The population of Scarlet Macaw in Wildlife Shows an Increase of 30% in Mexico
A year after the release of the first set of scarlet macaws (ara Macao) in Chiapas, the reintroduction program of the species is a great success with a total of 73 specimens living in the wild in the Palenque National Park in Chiapas, said Rodolfo Raigoza Figueras, Wildlife Manager Xcaret.
The specialist assured that thanks to the collaboration with Aluxes Ecopark, the UNAM Biology Institute, and the organization Acajungla A.C., the scarlet macaw is no longer extinct in Palenque as the 73 macaws now in Chiapas increased the number of specimens living in the wild in Mexico by 30 percent.
Raigoza Figueras explained that, according to a set compromised, between 2013 and 2014, Xcaret donated the group of scarlet macaws that are being reintroduced in the jungle at Palenque, particularly in the Aluxes EcoPark, where specialist Dr. Alejandro Estrada has set the ideal conditions for the satisfactory evolution of the program. All the specimens sent to Chiapas were born in Xcaret as part of a successful reproduction program in the Riviera Maya Ecopark that began in 1993.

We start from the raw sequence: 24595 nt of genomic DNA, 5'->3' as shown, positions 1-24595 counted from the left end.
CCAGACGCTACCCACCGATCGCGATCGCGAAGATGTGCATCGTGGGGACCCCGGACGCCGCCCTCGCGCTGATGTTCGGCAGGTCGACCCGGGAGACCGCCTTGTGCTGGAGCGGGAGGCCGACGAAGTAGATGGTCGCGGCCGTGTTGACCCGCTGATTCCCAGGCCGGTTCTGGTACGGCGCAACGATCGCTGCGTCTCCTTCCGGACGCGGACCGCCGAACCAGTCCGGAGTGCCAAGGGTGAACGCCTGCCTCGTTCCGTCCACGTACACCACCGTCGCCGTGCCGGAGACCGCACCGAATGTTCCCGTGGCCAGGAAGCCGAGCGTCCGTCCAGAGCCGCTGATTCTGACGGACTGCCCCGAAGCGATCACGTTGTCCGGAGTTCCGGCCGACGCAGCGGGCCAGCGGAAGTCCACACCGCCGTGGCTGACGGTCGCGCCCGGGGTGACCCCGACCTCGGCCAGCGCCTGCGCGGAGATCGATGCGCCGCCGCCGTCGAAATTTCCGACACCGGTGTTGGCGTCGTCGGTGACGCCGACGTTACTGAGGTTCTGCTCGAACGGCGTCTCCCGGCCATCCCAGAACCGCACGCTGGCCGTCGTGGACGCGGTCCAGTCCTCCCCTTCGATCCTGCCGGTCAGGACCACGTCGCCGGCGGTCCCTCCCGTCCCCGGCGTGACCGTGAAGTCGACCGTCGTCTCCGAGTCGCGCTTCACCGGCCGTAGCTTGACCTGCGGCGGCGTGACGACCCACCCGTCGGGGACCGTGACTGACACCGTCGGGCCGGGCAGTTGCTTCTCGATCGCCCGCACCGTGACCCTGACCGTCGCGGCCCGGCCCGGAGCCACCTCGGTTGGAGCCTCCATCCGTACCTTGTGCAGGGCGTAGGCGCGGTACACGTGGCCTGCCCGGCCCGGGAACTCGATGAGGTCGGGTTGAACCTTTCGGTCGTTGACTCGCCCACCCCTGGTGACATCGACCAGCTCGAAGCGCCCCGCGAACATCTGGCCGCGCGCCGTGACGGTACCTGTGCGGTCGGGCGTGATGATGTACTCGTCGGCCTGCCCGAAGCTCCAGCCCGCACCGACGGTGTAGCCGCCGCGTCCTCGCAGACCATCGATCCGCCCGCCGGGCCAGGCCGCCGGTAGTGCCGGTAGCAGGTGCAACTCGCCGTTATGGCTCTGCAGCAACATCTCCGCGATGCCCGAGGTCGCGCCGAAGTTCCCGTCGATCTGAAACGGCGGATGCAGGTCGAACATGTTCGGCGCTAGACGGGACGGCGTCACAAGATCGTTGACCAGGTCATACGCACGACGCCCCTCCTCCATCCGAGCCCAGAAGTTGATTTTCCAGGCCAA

He added that the participation of the local community of Palenque, the local and state government, as well as national governmental entities such as CONANP, INAH, and SEMARNAT were fundamental support in the development and success of the project.
In 2013, 50 scarlet macaws were released in Palenque of which 48 have survived. Last March 23rd, 2014, the second group of 25 macaws was released in Aluxes EcoPark. With this latest release, the sum total is 73 specimens in the wild. This is the fifth release of the program with the first one starting in 2014.
The red macaw is a natural and patriotic emblem of the country. Raigoza Figueras revealed that Xcaret will continue to push programs such as these in areas where it is environmentally viable to reintroduce the species. In addition to continuing the work in Chiapas, he added that the Riviera Maya EcoPark is working in a macaw release in the region of the Tuxtlas, in Veracruz, in alliance with promoters of biodiversity and the local community.